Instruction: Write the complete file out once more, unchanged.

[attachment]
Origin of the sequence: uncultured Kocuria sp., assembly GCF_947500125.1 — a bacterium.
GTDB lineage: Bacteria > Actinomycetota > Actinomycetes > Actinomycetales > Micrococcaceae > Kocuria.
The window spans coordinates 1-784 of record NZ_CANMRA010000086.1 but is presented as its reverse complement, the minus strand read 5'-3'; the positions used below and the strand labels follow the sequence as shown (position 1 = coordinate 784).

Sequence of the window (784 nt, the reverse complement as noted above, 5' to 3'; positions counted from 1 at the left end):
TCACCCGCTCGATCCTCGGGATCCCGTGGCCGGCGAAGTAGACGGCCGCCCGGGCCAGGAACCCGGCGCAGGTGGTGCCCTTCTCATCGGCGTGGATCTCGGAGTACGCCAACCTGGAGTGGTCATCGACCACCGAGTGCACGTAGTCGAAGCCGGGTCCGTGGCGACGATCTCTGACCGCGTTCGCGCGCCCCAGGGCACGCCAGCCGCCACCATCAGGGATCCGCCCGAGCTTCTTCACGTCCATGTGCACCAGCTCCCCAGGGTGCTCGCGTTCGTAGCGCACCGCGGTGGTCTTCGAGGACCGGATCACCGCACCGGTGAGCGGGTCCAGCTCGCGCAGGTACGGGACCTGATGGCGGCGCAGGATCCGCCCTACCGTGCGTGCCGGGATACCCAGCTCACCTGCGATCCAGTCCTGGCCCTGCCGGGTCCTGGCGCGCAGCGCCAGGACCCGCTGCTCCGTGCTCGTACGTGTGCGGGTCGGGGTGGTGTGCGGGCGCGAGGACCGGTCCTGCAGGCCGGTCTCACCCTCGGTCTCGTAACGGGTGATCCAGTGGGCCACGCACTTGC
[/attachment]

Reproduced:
Origin of the sequence: uncultured Kocuria sp., assembly GCF_947500125.1 — a bacterium.
GTDB lineage: Bacteria > Actinomycetota > Actinomycetes > Actinomycetales > Micrococcaceae > Kocuria.
The window spans coordinates 1-784 of record NZ_CANMRA010000086.1 but is presented as its reverse complement, the minus strand read 5'-3'; the positions used below and the strand labels follow the sequence as shown (position 1 = coordinate 784).

Sequence of the window (784 nt, the reverse complement as noted above, 5' to 3'; positions counted from 1 at the left end):
TCACCCGCTCGATCCTCGGGATCCCGTGGCCGGCGAAGTAGACGGCCGCCCGGGCCAGGAACCCGGCGCAGGTGGTGCCCTTCTCATCGGCGTGGATCTCGGAGTACGCCAACCTGGAGTGGTCATCGACCACCGAGTGCACGTAGTCGAAGCCGGGTCCGTGGCGACGATCTCTGACCGCGTTCGCGCGCCCCAGGGCACGCCAGCCGCCACCATCAGGGATCCGCCCGAGCTTCTTCACGTCCATGTGCACCAGCTCCCCAGGGTGCTCGCGTTCGTAGCGCACCGCGGTGGTCTTCGAGGACCGGATCACCGCACCGGTGAGCGGGTCCAGCTCGCGCAGGTACGGGACCTGATGGCGGCGCAGGATCCGCCCTACCGTGCGTGCCGGGATACCCAGCTCACCTGCGATCCAGTCCTGGCCCTGCCGGGTCCTGGCGCGCAGCGCCAGGACCCGCTGCTCCGTGCTCGTACGTGTGCGGGTCGGGGTGGTGTGCGGGCGCGAGGACCGGTCCTGCAGGCCGGTCTCACCCTCGGTCTCGTAACGGGTGATCCAGTGGGCCACGCACTTGC